Herpes Zoster (Shingles) is caused by the same virus as chicken pox. After an infection of Chicken Pox, the virus remains dormant (inactive) within certain nerve cells of the body. While Shingles is more common on the torso, it can attack any nerve in the body. Anyone who has had Chicken Pox as a child can get Shingles (Herpes Zoster).
It is not clear what reactivates the virus, but when it does awaken, the Shingles virus will move along a nerve fiber toward the skin, and small clusters of blisters will erupt along the length of the nerve, which can be very painful. Although Shingles can occur in children, it is more common in people over the age of fifty. However, after one attack, the Shingles virus does not reoccur.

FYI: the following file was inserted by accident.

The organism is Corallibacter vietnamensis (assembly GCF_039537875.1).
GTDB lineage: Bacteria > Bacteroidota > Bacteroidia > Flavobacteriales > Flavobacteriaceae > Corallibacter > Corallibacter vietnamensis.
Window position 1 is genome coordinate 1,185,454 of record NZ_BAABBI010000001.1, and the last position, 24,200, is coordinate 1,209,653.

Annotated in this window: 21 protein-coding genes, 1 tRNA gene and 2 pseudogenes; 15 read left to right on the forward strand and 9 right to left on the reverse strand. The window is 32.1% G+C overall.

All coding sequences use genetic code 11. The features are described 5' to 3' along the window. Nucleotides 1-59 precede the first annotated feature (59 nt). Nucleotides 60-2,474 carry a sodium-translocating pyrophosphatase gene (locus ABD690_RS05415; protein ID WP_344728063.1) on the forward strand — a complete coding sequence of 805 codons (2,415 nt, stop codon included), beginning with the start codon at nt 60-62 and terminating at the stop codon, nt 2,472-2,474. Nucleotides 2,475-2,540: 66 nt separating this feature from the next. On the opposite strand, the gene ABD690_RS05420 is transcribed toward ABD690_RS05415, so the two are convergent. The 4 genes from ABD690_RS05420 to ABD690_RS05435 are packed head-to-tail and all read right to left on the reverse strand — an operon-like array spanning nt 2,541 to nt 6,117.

Shingles usually clear in a few weeks but, in some cases, the virus can last longer. When diagnosed early the antiviral medications are very effective. In addition to clearing the skin, the medication can prevent the post-herpetic neuralgia (pain, numbness & tingling symptoms) which can sometimes be very long-lasting.
The earlier treatment is initiated, the better.